“In New York City, where the benchmarking law is mature, condo owners and managers are taking the next step beyond just benchmarking and committing to reductions,” says Teague.
“The differences in laws are important. There is no equivalent in Boston to Local Law 87 which requires auditing and implementation. Owners though, have committed to reductions across their portfolios. Many of the owners who have national portfolios have experience doing this now in three or four jurisdictions. So, I think there is a general acceptance that this is a way of life and kind of a fact.”
One very important driver of acceptance of benchmarking and the energy efficiencies that can derive from it is the emergence of “Green” financing programs through the Federal National Mortgage Association (FNMA). There are three programs: Green Rewards, Green Building Certification Pricing Break and Green Preservation Plus. Green Rewards is available to co-op properties for their underlying mortgages.
The completion of benchmarking for these programs and the achievement of Energy Star status can save a borrower from 10 to 39 basis points on the loan interest rate and can lower the debt service coverage ratio from 1.2 to 1.15, thereby increasing loan proceeds. “Benchmarking gets a better rate in financing,” says Keely Felton, energy project manager and communications manager for Nova Consulting Group. “But because in individually-metered buildings tenant- supplied data is required, some landlords are still resistant.” Tenant-supplied data is difficult to get and not generally available from utilities without tenant releases. Felton reported that she has encountered problems herself in obtaining energy usage data when dealing with local utilities.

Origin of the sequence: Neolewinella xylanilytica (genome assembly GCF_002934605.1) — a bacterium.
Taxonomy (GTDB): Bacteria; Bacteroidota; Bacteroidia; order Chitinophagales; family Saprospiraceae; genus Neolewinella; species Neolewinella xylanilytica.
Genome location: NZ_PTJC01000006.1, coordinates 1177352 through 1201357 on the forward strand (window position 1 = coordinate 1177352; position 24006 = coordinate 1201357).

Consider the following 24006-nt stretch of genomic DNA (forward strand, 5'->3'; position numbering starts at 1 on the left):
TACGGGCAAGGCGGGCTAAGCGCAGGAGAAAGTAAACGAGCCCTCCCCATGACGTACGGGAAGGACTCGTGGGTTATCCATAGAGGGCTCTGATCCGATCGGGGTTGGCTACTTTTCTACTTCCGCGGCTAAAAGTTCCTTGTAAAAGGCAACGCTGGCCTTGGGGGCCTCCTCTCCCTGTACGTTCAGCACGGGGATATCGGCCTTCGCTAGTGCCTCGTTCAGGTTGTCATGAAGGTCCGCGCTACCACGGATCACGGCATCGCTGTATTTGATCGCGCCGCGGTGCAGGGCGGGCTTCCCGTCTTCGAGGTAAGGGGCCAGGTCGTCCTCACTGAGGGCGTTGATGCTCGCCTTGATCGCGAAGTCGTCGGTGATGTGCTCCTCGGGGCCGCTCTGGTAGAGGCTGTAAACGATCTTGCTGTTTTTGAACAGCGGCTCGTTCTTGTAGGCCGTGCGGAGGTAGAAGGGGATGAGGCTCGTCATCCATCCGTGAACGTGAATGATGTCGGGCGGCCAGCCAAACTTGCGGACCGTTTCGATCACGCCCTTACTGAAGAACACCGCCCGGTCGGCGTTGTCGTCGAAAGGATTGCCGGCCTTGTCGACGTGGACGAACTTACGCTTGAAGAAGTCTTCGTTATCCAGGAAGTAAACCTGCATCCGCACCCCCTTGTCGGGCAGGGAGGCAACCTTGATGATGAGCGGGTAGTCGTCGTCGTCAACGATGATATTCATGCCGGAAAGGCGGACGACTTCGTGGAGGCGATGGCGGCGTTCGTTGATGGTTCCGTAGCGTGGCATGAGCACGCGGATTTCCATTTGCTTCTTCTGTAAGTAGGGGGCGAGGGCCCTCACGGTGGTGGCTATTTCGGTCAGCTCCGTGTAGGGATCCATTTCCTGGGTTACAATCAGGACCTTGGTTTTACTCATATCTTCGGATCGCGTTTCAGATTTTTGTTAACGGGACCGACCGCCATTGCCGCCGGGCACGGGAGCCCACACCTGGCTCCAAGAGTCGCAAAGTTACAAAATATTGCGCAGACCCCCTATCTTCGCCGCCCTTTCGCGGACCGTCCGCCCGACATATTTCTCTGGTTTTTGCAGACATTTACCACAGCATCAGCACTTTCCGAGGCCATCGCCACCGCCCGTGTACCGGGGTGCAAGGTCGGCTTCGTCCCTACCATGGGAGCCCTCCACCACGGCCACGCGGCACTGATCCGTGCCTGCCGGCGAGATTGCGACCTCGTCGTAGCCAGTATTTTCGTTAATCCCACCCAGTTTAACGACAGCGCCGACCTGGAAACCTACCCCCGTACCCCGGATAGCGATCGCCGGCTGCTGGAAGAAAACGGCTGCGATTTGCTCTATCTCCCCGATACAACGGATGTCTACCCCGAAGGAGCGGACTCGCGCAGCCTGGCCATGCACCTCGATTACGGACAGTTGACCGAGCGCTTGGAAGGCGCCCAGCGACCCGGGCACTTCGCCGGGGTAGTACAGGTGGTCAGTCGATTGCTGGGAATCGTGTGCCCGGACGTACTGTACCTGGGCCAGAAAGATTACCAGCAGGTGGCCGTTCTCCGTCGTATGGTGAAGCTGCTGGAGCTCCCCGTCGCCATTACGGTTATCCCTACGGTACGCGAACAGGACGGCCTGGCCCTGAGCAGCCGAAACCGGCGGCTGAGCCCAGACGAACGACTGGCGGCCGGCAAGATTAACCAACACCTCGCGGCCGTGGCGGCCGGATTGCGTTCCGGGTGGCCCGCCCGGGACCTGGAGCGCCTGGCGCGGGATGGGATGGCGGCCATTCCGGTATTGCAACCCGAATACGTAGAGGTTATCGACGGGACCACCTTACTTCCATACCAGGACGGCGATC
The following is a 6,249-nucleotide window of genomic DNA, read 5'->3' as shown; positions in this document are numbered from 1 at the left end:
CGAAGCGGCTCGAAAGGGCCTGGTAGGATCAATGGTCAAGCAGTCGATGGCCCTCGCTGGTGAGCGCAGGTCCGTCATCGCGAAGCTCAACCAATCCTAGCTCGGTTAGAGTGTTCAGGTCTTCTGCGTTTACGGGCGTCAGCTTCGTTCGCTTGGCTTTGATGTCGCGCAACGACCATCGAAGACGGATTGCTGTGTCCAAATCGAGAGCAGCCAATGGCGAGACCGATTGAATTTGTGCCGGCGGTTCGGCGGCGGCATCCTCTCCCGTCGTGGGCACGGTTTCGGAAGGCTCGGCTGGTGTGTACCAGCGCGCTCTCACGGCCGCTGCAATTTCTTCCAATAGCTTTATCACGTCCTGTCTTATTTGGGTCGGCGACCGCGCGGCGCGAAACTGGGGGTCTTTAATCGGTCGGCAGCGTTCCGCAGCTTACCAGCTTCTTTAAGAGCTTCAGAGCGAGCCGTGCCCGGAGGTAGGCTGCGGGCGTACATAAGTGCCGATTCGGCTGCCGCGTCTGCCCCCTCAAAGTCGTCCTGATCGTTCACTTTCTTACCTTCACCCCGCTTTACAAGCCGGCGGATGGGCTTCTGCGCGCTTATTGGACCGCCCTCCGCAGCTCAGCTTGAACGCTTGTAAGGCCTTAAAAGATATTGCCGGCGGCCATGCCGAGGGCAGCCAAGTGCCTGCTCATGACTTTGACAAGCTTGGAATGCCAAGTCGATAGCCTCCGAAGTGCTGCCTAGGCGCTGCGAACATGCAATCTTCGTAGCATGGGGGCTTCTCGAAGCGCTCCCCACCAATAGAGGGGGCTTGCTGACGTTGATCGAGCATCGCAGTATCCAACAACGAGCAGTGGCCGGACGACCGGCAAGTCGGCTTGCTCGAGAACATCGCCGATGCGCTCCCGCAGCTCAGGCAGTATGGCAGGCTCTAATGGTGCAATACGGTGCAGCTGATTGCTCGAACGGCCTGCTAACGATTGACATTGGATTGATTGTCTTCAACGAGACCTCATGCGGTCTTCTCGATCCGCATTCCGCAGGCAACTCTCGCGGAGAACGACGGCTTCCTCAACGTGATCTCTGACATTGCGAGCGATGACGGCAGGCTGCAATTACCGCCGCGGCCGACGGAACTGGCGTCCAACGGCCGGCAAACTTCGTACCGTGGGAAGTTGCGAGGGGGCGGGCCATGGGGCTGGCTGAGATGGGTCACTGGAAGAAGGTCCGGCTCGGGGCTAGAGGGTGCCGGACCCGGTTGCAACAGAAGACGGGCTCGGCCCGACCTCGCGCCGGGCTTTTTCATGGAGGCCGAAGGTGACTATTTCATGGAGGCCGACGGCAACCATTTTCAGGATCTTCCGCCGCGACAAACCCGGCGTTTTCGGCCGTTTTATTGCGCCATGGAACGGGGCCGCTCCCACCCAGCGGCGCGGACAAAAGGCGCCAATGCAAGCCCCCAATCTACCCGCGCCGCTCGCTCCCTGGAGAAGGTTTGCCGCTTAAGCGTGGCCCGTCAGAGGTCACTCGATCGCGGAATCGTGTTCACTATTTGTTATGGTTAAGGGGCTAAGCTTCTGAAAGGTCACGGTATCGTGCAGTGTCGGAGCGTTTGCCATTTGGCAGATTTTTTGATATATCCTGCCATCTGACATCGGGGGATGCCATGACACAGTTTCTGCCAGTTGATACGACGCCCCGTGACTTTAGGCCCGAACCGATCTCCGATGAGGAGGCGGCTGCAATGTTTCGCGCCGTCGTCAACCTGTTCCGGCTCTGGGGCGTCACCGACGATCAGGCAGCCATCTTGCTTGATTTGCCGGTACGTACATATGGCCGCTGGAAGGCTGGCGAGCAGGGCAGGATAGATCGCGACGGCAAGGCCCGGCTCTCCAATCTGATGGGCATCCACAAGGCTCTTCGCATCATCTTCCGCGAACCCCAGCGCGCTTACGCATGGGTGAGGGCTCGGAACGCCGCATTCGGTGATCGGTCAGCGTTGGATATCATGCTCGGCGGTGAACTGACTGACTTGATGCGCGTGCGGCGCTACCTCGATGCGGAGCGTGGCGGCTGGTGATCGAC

While not everyone thought that a government-imposed benchmarking ordinance was a good idea two years ago, “resistance to it has lessened,” says Vasil. “We’re not getting as many calls about it these days.” That may in part be attributable to Mayor Marty Walsh and working more closely with the local real estate industry to make the ordinance more ‘user-friendly.’
“We think benchmarking is a good thing,” continued Vasil. “It shows how much water and power they are using and whatever else they use to operate the building, such as natural gas, water and steam. We, as an organization, are supportive of our owners using benchmarking techniques on their buildings. It gives a feel of what their building is doing and how they might be able to save money. Except the difference is in Boston, the government is coming in to tell you what to do.”
Buildings need to report their energy and water use through Energy Star Portfolio Manager, a free web-based tool developed by the federal Environmental Protection Agency (EPA) that allows building owners to track their energy and water efficiency and electronically submit a report directly to the city. Vasil explains that the Portfolio Manager, which is typically used by big commercial high-rise buildings, is not typically used in the residential or condo industry.